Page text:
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(Anthony Jenkins)
(Anthony Jenkins)

Six tips for success from actor Jon Voight Add to ...

On the new Showtime drama Ray Donovan, Jon Voight plays a murderous ex-con with a fondness for polyester. It’s another classic character from an actor who never let his leading-man looks get in the way of an interesting career. Herewith, the Hollywood legend – and father of you know who – shares his secrets for success. (For starters: Movie stars are not heroes!)

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Real actors don’t count lines

When I got the script for Ray Donovan, it was just scenes here and there, but I could tell that the part of Mickey [a patriarch and murderous ex-con] was unique. Some actors would count the amount of lines a character has, but I’ve always been more interested in taking on interesting, challenging roles, and Mickey is definitely that. He has spent 20 years in jail and was maybe set up by his son. If you saw him coming, you would move to the other side of the street.

The odds are in your favour

My dad always said to me, “Son, if you’re going to bet, bet on yourself.” My brothers heard it too, but for some reason it really stuck with me and has been very good advice. I’ve never been able to go along with other people’s assessments. I have to have my own understanding of a situation, and ultimately when it comes to taking chances, I’ll take a chance on my own instincts. I’m all for collaboration, but at a certain point you have to say, “Well, I don’t see it that way, and I’m going to go with my way.” If I had followed the advice of other people, I wouldn’t be where I am today.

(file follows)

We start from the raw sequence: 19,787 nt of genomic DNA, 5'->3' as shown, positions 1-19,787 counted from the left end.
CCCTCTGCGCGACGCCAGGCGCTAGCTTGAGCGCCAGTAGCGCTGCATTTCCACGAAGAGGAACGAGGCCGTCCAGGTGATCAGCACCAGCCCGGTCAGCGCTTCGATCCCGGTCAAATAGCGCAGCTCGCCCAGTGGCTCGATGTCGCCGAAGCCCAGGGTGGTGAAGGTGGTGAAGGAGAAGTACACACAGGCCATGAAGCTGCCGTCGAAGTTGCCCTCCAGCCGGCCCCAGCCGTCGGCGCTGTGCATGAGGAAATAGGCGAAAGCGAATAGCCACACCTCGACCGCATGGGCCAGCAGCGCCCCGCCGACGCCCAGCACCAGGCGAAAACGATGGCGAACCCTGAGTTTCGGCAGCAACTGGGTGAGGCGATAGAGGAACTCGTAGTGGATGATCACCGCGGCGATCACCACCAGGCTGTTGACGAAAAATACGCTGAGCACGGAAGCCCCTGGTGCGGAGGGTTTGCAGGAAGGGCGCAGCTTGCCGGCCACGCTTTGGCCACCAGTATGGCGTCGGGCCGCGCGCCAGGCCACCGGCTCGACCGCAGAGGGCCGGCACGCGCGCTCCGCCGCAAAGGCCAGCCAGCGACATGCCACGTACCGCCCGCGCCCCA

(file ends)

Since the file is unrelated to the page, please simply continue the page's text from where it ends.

Don’t worship at the Church of Hollywood

For a long time in our country people have been looking to movie stars as heroes and they’re not. They’re just not. Growing up, you play little games and every kid wants to be the hero. And these days we have all the superhero movies – Iron Man and The Avengers. We have those heroes in our society – our troops, firemen, first responders. These are the kind of people that kids should look up to.

If you can laugh with ’em, you can work with ’em

Before taking the part in Ray Donovan I met with Ann [Biderman, the writer] and Bryan [Zuriff, an executive producer]. I remember in that initial meeting we laughed a lot. It’s a big commitment to do a series, so you want to make sure that the people you’re working with are people you want to be involved with. The understandings that you come to in laughter are very rich. If you start laughing with someone, you get along. It’s a very mysterious thing.

Why it’s okay to have the odd hissy fit

You hear stories about a director who goes nuts on a set, but a lot of times that’s because they have a passion for what they’re doing and that’s a good thing. Obviously you don’t want to work with people who are abusive, but passion is a very important ingredient. Most talented people have strong feelings and that’s great. I want the people I’m working with to bring strong feelings to the work we’re doing.

Acting is a racquet sport

The actors that I work with [on Ray Donovan] are geniuses, which is really what makes going to work so great. When you’re working with great actors it’s like being centre court at Wimbledon. You do your preparation, but after that you need to be flexible because you never know what the other person in the scene is going to bring. You have to stay open.

This interview has been condensed.

Editor's note: A previous version of this article stated that Ray Donovan is an HBO-produced show. It is actually produced by Showtime.

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